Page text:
Alloy Geek R77 Standard

Your Analysis Type: X-Ray Fluorescence (XRF)
Pedigree: Certified Reference Material (includes certified chemical analysis)
Sale price$250.00


Alloy Geek R77 Standard

For professionals committed to precision, reliability, and excellence in materials research and engineering, the R77 Reference Material is an invaluable resource. Expertly crafted to meet the rigorous demands of researchers, engineers, and quality control experts, this reference material provides comprehensive insights into the composition and properties of R77—an exceptional member of the alloy family, highly esteemed for its specialized applications.

Chemical Composition (Ranges, Min-Max):

  • Nickel (Ni): 35-37%
  • Chromium (Cr): 18-20%
  • Iron (Fe): 38-40%
  • Titanium (Ti): 1.5-2%
  • Aluminum (Al): 0.3-0.5%
  • Molybdenum (Mo): 1.5-2%
  • Manganese (Mn): 1% max
  • Silicon (Si): 0.5% max
  • Carbon (C): 0.07% max
  • Boron (B): 0.005% max

Key Properties:

  • Exceptional Corrosion Resistance: R77 exhibits outstanding resistance to corrosion, making it an essential choice for applications in aggressive chemical environments, including chemical processing and petrochemical industries.

  • High-Temperature Strength: The alloy maintains remarkable mechanical strength even at elevated temperatures, ensuring reliable performance in demanding conditions.

  • Good Weldability: R77 is readily weldable, facilitating ease of fabrication, repair, and integration into complex engineering projects.

  • Excellent Ductility: The alloy offers good ductility, allowing for various forming and shaping processes.

Other Names for R77:

  • UNS N06455
  • Alloy 55
  • Ni-Cr-Fe-Ti-Al-Mo Alloy 55

Unique Features of R77:

R77 stands out within the alloy family due to its specific composition and the unique combination of properties it offers. While other alloys may excel in certain areas, R77's distinctive corrosion resistance sets it apart. It is highly resistant to a wide range of corrosive environments, including acids, chlorides, and sulfides. This exceptional resistance makes it a top choice for chemical processing and petrochemical applications, where protection against corrosion is critical.

Moreover, R77 maintains its mechanical strength at elevated temperatures, providing reliability in high-temperature operations. Its weldability and ductility further enhance its versatility, allowing engineers to utilize it in various applications.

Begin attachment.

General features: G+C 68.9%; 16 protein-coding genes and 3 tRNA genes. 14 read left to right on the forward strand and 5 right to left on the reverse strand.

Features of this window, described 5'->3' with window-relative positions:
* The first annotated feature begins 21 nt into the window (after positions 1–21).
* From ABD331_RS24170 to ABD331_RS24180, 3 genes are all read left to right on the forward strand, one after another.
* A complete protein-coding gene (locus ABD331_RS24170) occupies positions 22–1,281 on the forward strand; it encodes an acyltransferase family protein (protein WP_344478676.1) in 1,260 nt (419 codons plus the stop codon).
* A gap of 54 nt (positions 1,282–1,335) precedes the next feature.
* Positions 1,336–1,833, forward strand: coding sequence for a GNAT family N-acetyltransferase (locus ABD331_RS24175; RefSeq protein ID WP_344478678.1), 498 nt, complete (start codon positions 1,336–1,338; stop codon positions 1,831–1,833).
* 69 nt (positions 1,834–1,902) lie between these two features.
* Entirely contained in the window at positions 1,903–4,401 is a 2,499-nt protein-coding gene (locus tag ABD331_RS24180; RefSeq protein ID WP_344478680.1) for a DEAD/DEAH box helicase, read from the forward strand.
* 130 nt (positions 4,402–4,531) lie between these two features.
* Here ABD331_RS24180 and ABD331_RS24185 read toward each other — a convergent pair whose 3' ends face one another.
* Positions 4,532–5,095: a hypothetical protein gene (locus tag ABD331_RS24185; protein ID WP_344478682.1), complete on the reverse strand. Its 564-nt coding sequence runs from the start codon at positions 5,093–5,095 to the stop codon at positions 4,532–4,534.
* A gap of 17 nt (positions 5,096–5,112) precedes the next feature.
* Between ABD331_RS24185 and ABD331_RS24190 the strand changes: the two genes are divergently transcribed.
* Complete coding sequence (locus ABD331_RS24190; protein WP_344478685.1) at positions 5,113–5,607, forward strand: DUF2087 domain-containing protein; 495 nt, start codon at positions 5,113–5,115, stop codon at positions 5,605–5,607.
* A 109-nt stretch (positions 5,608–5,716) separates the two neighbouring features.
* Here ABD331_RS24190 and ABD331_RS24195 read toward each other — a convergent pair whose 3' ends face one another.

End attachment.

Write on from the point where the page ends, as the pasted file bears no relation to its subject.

In conclusion, R77 Reference Material is an invaluable resource for researchers and engineers seeking to explore, research, or utilize the exceptional corrosion resistance and overall properties of this alloy. Its unique combination of characteristics positions it as a top choice for industries where protection against corrosion and high-temperature performance are paramount. R77 stands as a cornerstone material in the field of specialized alloys, offering unmatched performance and durability for cutting-edge applications and quality assurance endeavors.

Certified Reference Material (CRM): A certified reference material, or CRM, is a type of reference material that has been thoroughly analyzed and characterized using multiple validated methods to determine its composition or properties. The results of these analyses are then used to establish certified values, along with associated uncertainties. CRMs are produced and certified by accredited organizations or laboratories following internationally recognized standards, such as ISO Guide 34 and ISO/IEC 17025. The certification process includes interlaboratory comparison and statistical analysis to ensure accuracy and traceability.

In summary, the main difference between a reference material and a certified reference material lies in the level of characterization, validation, and certification. CRMs have undergone a more comprehensive and rigorous testing process, resulting in certified values and uncertainties that can be confidently used for instrument calibration, quality control, and research. Reference materials, on the other hand, can provide a point of comparison but might not have the same level of certification and traceability as CRMs. When accuracy and traceability are critical, certified reference materials are preferred.

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